LaGrange to study potential silent railroad crossings
Published 10:00 am Thursday, April 13, 2023
The City of LaGrange will pay for a study by CSX to determine how much it would cost to convert railroad crossings around downtown to silent crossings. The council voted to approve the study Tuesday night.
A request to have to study conducted was made by local business owner and redeveloper, Phillip Abbott.
Abbott said he is working on redevelopment efforts in downtown and surrounding communities, but one of the issues that have come up is noise pollution is a concern.
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“The biggest noise pollution we have in the downtown in my opinion and others are the railroad crossings when they blare the horns,” Abbott said.
The horns can be heard throughout the downtown area, even in the downtown hotel, where guests will complain about the horns blaring, he said.
Abbott said aside from the noise annoyance, it also hinders their efforts to get state funding and grant funding because of decibel requirements.
“So as long as they’re blaring those horns anywhere near the neighborhoods that we’re trying to develop, then we wouldn’t qualify for those funds,” Abbott said. “I think in the interest of redeveloping and continuing to add to those communities and downtown I think we need to look at what we can do to eliminate those [loud] crossings.”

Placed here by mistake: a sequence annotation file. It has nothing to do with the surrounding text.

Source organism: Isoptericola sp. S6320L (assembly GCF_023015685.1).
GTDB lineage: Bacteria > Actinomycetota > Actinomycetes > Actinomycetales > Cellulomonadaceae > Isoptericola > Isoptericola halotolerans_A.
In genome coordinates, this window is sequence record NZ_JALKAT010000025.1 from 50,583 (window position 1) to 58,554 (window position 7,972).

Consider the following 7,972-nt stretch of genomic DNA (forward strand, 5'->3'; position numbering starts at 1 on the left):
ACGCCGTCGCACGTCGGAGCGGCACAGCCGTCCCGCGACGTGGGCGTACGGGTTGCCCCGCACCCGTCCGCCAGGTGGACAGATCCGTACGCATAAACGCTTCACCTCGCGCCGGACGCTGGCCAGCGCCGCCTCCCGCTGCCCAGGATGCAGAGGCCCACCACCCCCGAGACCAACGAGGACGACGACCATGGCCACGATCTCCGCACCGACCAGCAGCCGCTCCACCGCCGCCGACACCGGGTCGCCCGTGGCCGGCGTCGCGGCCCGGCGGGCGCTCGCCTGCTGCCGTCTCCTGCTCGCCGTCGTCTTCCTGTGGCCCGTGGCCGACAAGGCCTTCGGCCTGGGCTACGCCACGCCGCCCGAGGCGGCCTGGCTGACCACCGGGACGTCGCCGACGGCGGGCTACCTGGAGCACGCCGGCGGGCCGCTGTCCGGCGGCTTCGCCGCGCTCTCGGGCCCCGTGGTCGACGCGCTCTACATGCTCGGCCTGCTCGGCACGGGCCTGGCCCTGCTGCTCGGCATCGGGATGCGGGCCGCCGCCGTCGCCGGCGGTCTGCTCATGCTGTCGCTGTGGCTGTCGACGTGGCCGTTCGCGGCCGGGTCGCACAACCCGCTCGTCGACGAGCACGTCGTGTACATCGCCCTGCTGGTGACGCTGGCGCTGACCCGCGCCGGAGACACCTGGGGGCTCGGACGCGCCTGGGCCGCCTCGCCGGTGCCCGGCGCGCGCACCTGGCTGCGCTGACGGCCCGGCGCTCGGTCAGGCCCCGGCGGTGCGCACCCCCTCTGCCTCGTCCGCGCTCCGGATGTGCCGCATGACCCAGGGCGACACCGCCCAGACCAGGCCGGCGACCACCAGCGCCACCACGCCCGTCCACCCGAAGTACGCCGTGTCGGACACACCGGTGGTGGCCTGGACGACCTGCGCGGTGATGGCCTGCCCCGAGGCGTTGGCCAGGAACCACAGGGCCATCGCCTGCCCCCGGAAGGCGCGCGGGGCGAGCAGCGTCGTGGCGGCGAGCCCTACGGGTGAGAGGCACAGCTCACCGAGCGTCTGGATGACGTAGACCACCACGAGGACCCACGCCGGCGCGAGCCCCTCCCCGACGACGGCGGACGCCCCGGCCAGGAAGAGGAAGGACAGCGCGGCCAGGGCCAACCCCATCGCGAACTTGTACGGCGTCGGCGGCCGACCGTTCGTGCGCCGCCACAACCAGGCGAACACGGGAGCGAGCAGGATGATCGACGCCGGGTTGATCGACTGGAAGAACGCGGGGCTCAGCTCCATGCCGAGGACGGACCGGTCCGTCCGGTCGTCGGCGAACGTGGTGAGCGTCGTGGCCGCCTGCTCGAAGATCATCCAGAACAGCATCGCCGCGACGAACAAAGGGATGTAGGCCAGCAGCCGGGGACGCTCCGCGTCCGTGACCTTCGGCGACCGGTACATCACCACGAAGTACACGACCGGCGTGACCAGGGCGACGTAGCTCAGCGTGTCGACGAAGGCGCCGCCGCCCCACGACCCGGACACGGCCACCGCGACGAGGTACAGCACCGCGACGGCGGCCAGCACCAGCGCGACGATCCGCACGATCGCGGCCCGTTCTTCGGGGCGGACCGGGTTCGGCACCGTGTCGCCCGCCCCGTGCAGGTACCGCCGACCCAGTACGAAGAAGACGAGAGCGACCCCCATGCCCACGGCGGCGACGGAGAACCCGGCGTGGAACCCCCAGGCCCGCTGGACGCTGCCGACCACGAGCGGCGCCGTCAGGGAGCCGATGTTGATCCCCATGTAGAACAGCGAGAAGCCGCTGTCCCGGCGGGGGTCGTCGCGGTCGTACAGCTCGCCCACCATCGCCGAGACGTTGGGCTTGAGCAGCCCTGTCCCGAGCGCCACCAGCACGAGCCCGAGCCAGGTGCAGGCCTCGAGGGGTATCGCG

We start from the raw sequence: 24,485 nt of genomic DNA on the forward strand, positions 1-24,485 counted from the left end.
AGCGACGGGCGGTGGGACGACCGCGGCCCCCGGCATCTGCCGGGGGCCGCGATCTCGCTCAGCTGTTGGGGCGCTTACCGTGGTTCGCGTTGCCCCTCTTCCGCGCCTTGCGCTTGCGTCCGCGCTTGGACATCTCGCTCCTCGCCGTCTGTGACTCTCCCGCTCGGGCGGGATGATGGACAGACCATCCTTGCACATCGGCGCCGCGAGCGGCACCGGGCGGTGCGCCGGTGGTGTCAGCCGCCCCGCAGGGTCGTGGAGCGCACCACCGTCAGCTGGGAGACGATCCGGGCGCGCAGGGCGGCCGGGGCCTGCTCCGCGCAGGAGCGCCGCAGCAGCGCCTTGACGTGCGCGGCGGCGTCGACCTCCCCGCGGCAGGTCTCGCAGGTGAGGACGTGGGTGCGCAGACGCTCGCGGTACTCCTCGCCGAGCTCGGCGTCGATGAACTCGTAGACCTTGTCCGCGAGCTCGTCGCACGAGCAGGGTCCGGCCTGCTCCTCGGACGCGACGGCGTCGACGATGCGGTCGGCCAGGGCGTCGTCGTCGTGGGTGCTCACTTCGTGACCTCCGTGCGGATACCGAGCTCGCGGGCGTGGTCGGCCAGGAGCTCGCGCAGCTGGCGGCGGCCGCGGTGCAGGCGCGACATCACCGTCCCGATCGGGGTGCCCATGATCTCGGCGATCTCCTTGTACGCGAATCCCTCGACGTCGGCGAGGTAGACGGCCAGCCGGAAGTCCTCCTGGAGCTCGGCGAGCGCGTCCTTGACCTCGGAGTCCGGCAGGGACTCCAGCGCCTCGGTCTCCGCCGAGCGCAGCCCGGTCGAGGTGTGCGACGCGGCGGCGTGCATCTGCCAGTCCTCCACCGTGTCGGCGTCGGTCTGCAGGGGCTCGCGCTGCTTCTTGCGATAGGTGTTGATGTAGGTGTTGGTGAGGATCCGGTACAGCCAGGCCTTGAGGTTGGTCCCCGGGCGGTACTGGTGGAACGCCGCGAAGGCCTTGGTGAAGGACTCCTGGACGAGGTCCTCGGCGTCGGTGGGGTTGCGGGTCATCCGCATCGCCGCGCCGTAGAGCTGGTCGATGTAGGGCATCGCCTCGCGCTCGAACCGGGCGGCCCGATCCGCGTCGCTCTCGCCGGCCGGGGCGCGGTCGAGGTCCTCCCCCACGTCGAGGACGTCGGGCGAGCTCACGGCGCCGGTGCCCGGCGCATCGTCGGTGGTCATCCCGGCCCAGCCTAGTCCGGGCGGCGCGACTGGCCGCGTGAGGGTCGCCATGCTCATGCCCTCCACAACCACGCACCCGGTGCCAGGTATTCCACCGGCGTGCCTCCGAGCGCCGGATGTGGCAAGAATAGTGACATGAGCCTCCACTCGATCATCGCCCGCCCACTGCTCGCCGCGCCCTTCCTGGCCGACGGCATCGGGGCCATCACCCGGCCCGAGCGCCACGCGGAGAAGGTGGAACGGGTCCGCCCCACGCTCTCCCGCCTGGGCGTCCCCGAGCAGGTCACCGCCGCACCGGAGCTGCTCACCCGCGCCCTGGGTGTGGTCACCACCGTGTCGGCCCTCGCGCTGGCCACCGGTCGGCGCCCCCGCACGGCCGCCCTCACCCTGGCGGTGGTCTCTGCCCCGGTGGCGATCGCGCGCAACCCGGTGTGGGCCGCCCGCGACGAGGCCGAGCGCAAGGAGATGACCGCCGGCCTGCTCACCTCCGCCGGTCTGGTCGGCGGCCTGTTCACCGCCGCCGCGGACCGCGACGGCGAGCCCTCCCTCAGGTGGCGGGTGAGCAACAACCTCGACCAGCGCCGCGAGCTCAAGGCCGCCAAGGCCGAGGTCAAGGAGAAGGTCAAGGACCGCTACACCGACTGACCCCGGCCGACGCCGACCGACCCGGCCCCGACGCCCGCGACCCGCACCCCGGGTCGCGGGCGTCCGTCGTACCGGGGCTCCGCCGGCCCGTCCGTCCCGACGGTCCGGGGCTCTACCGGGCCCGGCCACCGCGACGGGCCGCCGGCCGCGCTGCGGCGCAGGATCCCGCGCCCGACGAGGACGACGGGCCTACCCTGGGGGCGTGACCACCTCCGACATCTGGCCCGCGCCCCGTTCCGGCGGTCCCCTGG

Abbott suggested that the city request CSX to conduct a study to determine how much it would cost to convert the downtown railroad crossings into silent crossings.
The crossbars at the current crossings allow drivers to go around them, and the trains blow their horns out of safety concerns. The silent crossings are modified so people can’t just go through them and have sensors and other safety precautions to keep them safe.
The silent crossings have additional costs, which is why all crossings are not made that way.
Abbott said that once the city knows the cost is known, the cityit could potentially qualify for grants to modify the crossings.
Abbott suggested modifying the Mulberry Street Crossing, the Wild Leap Crossing, and the Depot Street Crossing.
The study to determine how much the silent crossings will cost is about $6,000. Having the study conducted will not force the city into upgrading the crossings, but Abbott said it would allow for potential grant funds to do the upgrades.